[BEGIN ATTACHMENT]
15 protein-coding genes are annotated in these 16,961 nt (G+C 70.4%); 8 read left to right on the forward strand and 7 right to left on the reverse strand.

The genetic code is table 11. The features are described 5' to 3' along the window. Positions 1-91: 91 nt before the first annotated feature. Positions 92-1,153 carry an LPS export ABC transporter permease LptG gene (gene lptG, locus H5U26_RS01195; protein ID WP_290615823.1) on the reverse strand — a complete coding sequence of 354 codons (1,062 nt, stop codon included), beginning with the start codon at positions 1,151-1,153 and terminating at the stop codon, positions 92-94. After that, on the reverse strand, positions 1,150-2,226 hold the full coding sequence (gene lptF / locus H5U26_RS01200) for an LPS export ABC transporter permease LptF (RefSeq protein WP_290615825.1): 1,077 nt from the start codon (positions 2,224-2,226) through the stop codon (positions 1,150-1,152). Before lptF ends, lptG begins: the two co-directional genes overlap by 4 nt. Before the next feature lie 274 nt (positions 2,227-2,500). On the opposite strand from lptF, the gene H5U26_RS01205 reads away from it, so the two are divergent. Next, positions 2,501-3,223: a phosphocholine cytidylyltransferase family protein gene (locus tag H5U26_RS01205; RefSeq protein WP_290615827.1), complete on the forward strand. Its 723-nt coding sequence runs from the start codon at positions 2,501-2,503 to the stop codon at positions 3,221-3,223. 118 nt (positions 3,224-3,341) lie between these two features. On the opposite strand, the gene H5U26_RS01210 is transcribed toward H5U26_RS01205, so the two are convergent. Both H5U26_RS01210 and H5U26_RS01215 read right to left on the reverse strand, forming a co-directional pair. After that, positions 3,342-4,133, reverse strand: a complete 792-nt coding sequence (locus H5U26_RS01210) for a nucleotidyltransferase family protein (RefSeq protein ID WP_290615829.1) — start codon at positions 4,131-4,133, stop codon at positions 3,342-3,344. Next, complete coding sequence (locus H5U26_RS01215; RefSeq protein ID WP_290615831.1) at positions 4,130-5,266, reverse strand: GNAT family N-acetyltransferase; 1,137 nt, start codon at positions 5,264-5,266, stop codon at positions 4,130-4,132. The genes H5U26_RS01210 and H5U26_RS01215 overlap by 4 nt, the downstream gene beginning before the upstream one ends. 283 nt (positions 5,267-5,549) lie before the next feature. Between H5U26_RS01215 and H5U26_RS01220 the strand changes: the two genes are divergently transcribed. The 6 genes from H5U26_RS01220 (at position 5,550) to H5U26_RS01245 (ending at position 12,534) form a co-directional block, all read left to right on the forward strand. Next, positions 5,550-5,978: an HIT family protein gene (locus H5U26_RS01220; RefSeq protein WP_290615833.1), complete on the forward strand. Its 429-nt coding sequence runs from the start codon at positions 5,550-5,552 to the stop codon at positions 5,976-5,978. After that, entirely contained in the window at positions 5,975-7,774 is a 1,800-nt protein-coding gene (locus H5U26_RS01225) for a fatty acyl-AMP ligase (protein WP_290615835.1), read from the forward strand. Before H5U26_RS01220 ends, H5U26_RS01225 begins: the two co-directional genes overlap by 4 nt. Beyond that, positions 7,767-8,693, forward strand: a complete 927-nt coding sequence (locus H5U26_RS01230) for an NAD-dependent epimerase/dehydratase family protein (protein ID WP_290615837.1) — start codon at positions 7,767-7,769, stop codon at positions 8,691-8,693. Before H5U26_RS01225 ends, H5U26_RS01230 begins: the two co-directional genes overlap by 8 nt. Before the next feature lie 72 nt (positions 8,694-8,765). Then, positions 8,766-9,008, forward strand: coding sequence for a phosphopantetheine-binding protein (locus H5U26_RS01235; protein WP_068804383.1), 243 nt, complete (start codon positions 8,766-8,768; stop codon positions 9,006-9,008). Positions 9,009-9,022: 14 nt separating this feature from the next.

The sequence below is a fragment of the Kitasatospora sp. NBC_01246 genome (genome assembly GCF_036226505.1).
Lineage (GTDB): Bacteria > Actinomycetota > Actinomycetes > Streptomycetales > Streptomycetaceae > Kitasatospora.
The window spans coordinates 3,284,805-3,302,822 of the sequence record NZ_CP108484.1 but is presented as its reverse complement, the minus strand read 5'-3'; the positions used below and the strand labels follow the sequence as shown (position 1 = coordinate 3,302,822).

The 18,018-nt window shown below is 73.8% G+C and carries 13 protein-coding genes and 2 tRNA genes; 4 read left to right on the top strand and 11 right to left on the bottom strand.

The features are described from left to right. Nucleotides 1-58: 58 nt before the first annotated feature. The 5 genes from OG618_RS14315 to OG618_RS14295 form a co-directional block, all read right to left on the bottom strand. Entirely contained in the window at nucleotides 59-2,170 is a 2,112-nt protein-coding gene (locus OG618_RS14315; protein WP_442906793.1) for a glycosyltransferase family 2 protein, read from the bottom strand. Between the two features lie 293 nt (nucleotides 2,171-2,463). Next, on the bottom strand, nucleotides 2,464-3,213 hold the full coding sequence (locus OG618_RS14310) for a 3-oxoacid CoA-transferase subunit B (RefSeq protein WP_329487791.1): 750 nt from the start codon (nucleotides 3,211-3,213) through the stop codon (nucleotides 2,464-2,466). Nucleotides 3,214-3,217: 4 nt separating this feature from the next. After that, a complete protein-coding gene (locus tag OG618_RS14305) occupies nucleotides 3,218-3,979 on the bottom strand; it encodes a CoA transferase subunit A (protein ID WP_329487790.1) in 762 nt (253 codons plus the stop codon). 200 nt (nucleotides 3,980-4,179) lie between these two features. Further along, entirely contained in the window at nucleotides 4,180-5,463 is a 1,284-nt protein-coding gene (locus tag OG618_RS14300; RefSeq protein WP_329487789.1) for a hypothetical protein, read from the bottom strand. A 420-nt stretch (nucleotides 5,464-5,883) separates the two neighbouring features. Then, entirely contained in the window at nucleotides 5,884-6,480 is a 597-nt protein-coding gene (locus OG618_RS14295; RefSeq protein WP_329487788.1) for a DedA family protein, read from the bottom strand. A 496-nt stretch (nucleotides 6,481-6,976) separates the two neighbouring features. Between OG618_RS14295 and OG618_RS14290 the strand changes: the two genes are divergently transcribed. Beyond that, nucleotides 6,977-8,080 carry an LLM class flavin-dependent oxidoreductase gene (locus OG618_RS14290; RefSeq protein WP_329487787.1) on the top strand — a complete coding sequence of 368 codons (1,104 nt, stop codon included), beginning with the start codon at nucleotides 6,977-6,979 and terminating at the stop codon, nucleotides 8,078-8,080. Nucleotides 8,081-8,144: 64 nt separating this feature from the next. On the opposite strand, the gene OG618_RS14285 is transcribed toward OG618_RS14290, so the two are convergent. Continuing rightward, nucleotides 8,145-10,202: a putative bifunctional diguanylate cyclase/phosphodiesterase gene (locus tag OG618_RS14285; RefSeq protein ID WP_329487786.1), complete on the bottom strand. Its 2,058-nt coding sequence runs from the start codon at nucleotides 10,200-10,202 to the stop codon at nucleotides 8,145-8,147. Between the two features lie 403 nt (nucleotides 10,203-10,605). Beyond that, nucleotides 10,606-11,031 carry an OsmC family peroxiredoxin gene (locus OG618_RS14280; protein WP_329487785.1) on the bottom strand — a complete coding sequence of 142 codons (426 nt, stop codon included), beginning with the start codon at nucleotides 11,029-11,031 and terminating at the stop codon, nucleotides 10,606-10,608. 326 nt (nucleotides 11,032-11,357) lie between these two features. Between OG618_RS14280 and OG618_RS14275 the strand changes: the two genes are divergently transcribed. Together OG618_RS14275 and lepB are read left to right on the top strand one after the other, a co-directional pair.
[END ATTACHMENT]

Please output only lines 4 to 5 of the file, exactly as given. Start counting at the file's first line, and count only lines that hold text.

Lineage (GTDB): Bacteria > Actinomycetota > Actinomycetes > Streptomycetales > Streptomycetaceae > Kitasatospora.
The window spans coordinates 3,284,805-3,302,822 of the sequence record NZ_CP108484.1 but is presented as its reverse complement, the minus strand read 5'-3'; the positions used below and the strand labels follow the sequence as shown (position 1 = coordinate 3,302,822).